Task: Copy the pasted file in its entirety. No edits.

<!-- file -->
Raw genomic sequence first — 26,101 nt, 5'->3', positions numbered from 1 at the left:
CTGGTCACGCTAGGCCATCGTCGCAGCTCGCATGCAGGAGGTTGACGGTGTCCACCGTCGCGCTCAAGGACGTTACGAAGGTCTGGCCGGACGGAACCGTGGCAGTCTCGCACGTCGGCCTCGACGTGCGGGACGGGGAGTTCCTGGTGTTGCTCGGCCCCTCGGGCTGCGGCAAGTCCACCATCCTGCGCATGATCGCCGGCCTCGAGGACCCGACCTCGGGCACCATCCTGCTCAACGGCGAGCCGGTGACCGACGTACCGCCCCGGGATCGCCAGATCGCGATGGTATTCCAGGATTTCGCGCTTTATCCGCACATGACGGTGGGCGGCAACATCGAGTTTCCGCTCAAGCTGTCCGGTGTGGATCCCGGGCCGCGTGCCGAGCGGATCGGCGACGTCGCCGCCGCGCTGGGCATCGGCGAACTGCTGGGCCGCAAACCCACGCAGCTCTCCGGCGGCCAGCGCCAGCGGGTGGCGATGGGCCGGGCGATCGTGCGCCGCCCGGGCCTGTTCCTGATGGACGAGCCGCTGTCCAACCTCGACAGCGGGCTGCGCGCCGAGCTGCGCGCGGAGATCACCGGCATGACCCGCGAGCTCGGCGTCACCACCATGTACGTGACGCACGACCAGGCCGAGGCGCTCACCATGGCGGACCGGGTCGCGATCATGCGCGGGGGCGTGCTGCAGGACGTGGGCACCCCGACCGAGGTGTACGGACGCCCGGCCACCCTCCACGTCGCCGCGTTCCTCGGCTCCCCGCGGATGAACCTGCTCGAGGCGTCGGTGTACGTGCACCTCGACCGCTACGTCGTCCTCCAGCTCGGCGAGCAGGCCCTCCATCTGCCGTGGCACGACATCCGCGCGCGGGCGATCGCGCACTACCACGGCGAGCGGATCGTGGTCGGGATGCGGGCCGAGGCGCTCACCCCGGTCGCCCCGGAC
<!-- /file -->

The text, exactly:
Raw genomic sequence first — 26,101 nt, 5'->3', positions numbered from 1 at the left:
CTGGTCACGCTAGGCCATCGTCGCAGCTCGCATGCAGGAGGTTGACGGTGTCCACCGTCGCGCTCAAGGACGTTACGAAGGTCTGGCCGGACGGAACCGTGGCAGTCTCGCACGTCGGCCTCGACGTGCGGGACGGGGAGTTCCTGGTGTTGCTCGGCCCCTCGGGCTGCGGCAAGTCCACCATCCTGCGCATGATCGCCGGCCTCGAGGACCCGACCTCGGGCACCATCCTGCTCAACGGCGAGCCGGTGACCGACGTACCGCCCCGGGATCGCCAGATCGCGATGGTATTCCAGGATTTCGCGCTTTATCCGCACATGACGGTGGGCGGCAACATCGAGTTTCCGCTCAAGCTGTCCGGTGTGGATCCCGGGCCGCGTGCCGAGCGGATCGGCGACGTCGCCGCCGCGCTGGGCATCGGCGAACTGCTGGGCCGCAAACCCACGCAGCTCTCCGGCGGCCAGCGCCAGCGGGTGGCGATGGGCCGGGCGATCGTGCGCCGCCCGGGCCTGTTCCTGATGGACGAGCCGCTGTCCAACCTCGACAGCGGGCTGCGCGCCGAGCTGCGCGCGGAGATCACCGGCATGACCCGCGAGCTCGGCGTCACCACCATGTACGTGACGCACGACCAGGCCGAGGCGCTCACCATGGCGGACCGGGTCGCGATCATGCGCGGGGGCGTGCTGCAGGACGTGGGCACCCCGACCGAGGTGTACGGACGCCCGGCCACCCTCCACGTCGCCGCGTTCCTCGGCTCCCCGCGGATGAACCTGCTCGAGGCGTCGGTGTACGTGCACCTCGACCGCTACGTCGTCCTCCAGCTCGGCGAGCAGGCCCTCCATCTGCCGTGGCACGACATCCGCGCGCGGGCGATCGCGCACTACCACGGCGAGCGGATCGTGGTCGGGATGCGGGCCGAGGCGCTCACCCCGGTCGCCCCGGAC